[Writing Effective Thesis Statement and Introductory Paragraphs for Research Papers]

The thesis statement is the focus of a research paper. Students frequently have a difficult time structuring a thesis statement that they can prove in their papers. This lesson helps students learn to write more effective thesis statements and then incorporate them into a strong introductory paragraph. Students do much of the lesson in pairs. Any part of the activity can be modified to be completed within 30 minutes.

After students have completed some initial reading and browsing on the topic of their paper, they need to learn to write an effective thesis statement in order to define the paper’s focus and content. Give each student a note card. Ask students to write a thesis focus, not necessarily a complete sentence but an idea. Then ask them to decide whether their paper is an exploration, a comparison, an argument, or a problem with a solution. Remind students that even exploration and comparison thesis statements should attempt to prove something about a topic. Once students have determined this, ask them to write a possible thesis statement on a note card and then exchange cards with a peer. Students should then help each other revise and refine their thesis statements. These can then be handed in for you to check. The next step is to create a powerful introductory paragraph. Model the following diagram on the board or overhead or with handouts for your students.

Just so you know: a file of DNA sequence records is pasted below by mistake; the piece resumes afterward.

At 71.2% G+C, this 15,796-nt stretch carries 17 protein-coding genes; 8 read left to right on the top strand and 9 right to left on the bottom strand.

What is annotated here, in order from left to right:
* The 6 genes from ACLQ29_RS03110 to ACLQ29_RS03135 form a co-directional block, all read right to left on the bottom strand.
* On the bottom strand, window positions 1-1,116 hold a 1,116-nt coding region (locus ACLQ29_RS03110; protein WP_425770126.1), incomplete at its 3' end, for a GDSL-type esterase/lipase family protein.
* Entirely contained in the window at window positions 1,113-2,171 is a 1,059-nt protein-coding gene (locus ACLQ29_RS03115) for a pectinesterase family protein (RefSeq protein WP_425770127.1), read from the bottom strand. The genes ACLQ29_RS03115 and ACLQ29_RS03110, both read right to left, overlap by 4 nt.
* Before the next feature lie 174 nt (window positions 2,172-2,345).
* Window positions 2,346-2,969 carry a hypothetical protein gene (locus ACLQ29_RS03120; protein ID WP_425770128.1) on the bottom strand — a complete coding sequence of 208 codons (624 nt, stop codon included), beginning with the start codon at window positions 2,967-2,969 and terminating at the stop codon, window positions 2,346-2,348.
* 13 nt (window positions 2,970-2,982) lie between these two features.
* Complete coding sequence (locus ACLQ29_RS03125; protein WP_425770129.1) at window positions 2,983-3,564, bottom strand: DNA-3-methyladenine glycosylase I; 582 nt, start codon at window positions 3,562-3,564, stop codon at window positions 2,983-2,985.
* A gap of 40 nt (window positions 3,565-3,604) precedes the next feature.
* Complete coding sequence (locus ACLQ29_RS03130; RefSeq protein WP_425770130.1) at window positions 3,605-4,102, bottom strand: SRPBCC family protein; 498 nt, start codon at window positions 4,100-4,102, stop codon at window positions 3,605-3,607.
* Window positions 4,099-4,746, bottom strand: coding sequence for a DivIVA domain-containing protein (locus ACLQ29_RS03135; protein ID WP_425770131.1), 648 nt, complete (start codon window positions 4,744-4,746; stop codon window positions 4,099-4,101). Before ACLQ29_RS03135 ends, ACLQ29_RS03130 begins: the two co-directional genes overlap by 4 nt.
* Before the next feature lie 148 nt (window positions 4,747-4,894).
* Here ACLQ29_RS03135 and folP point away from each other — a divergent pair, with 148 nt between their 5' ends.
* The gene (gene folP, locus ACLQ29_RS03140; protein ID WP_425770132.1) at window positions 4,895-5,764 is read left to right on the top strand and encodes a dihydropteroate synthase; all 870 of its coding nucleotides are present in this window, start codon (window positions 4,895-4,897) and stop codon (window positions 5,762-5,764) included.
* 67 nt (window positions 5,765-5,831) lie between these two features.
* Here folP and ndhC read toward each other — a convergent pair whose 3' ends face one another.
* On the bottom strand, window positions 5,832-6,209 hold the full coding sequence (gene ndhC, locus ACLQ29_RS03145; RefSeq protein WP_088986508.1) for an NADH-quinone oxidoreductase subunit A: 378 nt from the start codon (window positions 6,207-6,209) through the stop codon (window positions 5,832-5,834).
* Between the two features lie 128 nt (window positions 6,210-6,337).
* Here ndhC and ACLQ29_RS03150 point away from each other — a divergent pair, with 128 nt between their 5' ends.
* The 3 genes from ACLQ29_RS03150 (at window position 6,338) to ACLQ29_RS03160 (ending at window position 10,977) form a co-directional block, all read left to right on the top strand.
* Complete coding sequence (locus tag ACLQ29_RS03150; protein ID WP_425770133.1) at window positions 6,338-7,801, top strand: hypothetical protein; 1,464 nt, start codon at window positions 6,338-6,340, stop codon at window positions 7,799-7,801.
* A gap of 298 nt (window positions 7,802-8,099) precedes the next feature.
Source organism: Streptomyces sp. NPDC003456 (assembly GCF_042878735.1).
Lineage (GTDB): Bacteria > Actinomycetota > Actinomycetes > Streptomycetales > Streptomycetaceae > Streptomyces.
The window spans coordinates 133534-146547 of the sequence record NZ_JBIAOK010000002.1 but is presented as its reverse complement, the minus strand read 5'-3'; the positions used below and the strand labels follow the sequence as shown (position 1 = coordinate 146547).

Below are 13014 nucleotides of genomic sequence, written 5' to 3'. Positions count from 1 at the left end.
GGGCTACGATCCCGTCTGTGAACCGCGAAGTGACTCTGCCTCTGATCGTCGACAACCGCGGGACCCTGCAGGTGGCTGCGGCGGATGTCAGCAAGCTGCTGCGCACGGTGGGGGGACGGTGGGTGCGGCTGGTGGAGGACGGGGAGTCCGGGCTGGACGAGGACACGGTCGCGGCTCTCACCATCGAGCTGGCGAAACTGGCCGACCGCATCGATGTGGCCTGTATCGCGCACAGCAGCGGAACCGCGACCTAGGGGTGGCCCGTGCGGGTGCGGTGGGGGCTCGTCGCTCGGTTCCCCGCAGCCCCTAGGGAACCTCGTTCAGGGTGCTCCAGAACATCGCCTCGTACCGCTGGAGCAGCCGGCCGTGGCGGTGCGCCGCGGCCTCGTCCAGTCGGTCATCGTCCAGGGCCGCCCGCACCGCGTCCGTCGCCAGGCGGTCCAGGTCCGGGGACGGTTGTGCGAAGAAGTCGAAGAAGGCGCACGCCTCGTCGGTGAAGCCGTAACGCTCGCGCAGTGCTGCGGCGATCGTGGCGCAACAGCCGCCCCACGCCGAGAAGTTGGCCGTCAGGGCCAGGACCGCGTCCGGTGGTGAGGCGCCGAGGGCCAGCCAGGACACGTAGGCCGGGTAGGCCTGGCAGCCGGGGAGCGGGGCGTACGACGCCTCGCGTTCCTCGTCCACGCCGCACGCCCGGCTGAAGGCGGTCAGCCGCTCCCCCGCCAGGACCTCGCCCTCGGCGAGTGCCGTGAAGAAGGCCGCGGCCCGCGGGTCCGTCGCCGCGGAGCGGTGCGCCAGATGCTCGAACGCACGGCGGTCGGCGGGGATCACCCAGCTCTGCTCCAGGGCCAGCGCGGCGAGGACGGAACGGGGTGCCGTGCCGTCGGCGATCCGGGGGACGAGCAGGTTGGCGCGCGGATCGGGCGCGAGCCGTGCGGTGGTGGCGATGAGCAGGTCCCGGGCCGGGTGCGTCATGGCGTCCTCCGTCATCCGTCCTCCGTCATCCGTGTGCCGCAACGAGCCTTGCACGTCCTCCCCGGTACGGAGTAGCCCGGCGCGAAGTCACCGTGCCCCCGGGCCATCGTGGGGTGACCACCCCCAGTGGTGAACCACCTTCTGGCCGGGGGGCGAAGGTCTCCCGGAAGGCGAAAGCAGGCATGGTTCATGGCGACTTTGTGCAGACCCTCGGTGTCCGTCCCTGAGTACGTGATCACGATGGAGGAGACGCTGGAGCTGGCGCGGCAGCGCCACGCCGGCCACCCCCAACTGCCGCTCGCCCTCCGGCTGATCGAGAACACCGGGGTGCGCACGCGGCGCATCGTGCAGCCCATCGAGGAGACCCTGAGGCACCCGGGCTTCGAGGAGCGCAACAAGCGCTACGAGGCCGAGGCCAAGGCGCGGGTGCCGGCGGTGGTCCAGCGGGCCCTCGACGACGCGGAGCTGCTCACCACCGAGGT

The introduction contains three sentences:
1. A universal statement
2. A bridge statement
3. A thesis statement

Students already have their thesis statements, so they should write a complete paragraph that contains all three components. After they finish writing the paragraphs, ask them to exchange paragraphs with a peer. Give each student three different colored pencils and have them underline the thesis in red, the universal in blue, and the bridge in green (or whatever colors you choose). The pairs should help each other use powerful words that have a clear purpose. Collect the paragraphs from the students.

1. Students will be able to develop effective thesis statements.